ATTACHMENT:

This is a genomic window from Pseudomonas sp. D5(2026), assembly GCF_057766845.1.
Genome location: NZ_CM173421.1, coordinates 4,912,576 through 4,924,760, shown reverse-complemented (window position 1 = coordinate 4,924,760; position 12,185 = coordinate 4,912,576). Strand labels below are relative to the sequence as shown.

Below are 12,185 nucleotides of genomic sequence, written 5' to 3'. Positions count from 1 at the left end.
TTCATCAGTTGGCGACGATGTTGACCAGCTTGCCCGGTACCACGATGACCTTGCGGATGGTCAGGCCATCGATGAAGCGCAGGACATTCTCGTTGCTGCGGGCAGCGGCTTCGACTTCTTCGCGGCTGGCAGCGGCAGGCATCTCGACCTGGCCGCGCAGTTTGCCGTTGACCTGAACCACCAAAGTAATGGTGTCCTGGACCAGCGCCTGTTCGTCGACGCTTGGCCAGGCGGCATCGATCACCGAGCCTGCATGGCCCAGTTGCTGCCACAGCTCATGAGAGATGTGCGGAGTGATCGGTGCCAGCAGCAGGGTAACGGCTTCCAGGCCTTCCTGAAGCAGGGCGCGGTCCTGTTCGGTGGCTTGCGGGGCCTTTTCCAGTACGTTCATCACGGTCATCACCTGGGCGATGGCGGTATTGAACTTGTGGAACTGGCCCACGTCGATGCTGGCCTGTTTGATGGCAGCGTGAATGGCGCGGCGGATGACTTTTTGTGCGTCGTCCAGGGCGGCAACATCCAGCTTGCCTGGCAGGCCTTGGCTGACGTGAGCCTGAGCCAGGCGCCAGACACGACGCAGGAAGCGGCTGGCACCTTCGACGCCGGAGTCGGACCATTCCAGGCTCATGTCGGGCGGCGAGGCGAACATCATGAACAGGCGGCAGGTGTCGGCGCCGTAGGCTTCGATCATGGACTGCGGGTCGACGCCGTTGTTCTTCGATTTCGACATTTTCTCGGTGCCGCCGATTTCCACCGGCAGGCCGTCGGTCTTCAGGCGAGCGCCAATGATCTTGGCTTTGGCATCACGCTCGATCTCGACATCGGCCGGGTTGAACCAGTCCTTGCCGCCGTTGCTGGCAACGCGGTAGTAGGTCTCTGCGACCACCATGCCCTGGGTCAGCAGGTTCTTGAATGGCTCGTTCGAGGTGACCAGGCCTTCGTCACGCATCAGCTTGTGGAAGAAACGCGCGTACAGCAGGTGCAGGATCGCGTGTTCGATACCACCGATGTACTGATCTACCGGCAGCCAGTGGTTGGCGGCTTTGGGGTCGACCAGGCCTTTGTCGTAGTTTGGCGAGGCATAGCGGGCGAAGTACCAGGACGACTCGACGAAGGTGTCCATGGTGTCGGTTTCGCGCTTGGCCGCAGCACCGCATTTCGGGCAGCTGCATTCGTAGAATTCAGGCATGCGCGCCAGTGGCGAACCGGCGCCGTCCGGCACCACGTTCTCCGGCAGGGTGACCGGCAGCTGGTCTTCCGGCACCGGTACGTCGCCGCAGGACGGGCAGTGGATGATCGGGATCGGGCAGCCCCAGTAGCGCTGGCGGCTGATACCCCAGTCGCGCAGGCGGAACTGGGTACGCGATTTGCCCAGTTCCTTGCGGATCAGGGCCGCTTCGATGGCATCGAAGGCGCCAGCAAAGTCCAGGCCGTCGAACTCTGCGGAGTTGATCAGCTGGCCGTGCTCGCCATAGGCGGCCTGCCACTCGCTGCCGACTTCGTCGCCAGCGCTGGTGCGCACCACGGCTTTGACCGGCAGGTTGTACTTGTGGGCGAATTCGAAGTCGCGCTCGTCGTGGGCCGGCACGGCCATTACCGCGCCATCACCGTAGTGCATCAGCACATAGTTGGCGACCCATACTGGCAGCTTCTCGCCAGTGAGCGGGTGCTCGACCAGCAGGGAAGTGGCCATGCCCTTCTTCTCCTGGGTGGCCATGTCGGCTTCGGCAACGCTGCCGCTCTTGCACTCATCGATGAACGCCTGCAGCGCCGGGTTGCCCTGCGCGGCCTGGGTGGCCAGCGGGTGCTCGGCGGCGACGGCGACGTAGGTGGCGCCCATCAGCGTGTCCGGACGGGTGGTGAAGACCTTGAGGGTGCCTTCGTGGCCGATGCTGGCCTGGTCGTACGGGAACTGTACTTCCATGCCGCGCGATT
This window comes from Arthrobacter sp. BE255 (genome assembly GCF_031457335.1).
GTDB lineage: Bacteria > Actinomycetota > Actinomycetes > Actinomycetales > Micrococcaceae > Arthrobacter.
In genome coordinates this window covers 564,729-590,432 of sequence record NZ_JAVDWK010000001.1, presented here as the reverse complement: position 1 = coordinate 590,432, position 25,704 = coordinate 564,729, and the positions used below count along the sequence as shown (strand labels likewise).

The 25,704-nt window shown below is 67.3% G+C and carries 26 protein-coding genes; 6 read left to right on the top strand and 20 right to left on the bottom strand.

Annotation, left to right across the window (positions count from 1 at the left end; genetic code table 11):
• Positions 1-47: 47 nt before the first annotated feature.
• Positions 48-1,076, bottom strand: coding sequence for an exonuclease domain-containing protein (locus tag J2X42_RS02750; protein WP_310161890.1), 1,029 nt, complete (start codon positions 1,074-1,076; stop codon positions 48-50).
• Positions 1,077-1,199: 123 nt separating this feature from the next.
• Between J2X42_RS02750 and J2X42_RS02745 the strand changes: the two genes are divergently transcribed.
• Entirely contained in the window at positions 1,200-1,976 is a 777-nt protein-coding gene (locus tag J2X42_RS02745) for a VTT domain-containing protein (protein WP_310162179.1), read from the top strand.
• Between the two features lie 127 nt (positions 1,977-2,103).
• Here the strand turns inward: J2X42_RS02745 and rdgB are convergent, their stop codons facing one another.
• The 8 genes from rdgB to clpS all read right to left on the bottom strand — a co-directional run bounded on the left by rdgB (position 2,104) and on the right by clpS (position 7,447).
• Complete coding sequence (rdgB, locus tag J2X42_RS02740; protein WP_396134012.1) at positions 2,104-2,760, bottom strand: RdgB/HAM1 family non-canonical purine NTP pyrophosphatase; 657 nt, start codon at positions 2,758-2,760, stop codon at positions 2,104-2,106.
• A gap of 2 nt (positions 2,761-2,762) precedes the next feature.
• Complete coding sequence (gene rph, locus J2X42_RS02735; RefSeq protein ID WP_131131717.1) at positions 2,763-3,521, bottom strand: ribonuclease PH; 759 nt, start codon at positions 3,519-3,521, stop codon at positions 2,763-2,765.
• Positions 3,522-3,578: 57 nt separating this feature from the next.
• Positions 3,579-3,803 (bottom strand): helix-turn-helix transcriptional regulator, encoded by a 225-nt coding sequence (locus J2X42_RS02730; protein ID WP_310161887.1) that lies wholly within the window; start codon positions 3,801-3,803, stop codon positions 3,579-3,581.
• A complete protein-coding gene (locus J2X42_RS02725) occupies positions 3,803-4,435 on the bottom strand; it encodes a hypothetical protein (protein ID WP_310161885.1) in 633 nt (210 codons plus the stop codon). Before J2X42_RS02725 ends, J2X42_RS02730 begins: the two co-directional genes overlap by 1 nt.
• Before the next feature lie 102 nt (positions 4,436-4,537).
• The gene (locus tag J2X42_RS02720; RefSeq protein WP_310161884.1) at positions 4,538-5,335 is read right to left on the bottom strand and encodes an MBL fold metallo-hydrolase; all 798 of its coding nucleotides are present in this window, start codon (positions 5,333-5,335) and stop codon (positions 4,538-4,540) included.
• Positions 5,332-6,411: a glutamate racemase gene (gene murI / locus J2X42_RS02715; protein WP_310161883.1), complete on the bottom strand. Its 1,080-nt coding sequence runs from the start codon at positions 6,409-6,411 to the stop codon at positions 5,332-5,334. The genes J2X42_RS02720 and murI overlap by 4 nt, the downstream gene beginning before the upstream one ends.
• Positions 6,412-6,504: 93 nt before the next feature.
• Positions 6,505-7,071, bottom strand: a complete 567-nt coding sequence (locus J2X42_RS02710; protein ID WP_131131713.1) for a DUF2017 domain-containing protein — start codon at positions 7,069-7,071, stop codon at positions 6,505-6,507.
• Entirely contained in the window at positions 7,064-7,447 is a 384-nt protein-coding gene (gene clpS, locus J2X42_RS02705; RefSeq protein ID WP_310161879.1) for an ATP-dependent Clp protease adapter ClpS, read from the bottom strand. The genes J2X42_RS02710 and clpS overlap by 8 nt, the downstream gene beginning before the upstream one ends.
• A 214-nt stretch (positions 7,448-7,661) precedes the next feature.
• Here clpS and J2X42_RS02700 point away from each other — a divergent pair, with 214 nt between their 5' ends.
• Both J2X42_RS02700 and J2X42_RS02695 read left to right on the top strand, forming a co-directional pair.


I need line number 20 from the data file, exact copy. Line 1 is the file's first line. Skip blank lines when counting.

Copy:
• Complete coding sequence (gene rph, locus J2X42_RS02735; RefSeq protein ID WP_131131717.1) at positions 2,763-3,521, bottom strand: ribonuclease PH; 759 nt, start codon at positions 3,519-3,521, stop codon at positions 2,763-2,765.